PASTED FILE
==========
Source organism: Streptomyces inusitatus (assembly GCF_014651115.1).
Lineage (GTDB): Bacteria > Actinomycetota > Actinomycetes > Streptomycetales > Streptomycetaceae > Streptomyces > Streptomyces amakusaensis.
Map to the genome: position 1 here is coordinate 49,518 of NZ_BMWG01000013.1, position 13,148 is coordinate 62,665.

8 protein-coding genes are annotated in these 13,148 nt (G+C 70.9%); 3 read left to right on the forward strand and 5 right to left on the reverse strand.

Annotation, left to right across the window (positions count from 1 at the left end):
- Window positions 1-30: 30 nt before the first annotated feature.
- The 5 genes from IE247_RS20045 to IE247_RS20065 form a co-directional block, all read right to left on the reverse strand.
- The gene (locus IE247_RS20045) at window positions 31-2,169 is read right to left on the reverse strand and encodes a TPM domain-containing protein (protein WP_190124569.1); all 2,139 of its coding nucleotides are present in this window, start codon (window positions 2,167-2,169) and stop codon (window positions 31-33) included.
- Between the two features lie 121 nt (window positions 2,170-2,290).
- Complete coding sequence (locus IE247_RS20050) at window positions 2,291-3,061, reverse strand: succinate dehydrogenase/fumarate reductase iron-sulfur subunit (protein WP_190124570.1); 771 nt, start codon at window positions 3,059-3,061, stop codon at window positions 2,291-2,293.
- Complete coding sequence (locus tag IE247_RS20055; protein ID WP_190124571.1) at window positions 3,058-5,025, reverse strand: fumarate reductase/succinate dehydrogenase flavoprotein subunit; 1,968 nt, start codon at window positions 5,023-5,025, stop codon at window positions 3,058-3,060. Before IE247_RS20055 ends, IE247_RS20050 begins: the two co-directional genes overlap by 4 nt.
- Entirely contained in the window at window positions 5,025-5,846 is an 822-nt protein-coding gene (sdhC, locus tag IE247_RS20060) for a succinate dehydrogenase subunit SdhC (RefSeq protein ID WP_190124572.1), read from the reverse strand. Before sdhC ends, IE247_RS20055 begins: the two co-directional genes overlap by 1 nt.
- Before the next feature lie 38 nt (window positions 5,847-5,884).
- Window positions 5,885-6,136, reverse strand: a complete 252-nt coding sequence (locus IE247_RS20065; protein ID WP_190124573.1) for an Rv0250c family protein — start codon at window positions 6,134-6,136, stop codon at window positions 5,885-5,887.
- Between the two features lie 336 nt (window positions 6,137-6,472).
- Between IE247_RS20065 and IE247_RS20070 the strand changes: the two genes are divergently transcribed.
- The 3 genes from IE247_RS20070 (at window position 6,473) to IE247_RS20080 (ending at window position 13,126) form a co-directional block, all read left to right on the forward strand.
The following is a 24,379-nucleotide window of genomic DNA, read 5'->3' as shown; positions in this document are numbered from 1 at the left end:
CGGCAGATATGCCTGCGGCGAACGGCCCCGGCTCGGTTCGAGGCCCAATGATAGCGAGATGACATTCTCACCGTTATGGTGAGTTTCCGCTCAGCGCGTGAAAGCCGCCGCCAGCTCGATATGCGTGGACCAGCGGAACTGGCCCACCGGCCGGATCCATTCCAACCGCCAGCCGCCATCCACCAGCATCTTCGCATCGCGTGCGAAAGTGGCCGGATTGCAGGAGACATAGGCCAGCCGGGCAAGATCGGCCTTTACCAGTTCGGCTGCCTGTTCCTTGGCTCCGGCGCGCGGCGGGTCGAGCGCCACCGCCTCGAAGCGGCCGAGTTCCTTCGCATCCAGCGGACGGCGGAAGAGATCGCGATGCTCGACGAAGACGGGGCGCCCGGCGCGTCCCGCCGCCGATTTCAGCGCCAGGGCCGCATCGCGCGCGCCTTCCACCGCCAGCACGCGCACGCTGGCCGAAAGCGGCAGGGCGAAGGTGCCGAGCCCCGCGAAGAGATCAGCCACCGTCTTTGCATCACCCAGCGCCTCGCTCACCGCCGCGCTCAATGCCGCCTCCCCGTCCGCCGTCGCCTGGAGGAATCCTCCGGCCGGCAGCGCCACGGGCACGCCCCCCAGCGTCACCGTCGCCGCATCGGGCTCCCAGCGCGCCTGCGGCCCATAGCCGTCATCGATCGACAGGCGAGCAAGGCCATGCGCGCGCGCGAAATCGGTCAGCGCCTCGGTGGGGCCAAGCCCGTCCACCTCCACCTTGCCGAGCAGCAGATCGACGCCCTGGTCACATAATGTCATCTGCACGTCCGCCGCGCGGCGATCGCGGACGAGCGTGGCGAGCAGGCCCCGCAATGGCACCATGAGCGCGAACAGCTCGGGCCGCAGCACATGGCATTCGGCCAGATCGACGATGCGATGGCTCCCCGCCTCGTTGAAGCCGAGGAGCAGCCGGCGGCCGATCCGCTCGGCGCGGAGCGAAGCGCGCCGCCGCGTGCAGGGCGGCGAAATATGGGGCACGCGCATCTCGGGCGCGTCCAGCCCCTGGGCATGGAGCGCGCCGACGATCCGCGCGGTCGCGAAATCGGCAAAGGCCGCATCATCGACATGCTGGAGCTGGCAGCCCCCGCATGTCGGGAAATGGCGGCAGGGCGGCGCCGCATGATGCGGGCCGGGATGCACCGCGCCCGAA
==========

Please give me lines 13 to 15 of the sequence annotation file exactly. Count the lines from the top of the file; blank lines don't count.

- Before the next feature lie 38 nt (window positions 5,847-5,884).
- Window positions 5,885-6,136, reverse strand: a complete 252-nt coding sequence (locus IE247_RS20065; protein ID WP_190124573.1) for an Rv0250c family protein — start codon at window positions 6,134-6,136, stop codon at window positions 5,885-5,887.
- Between the two features lie 336 nt (window positions 6,137-6,472).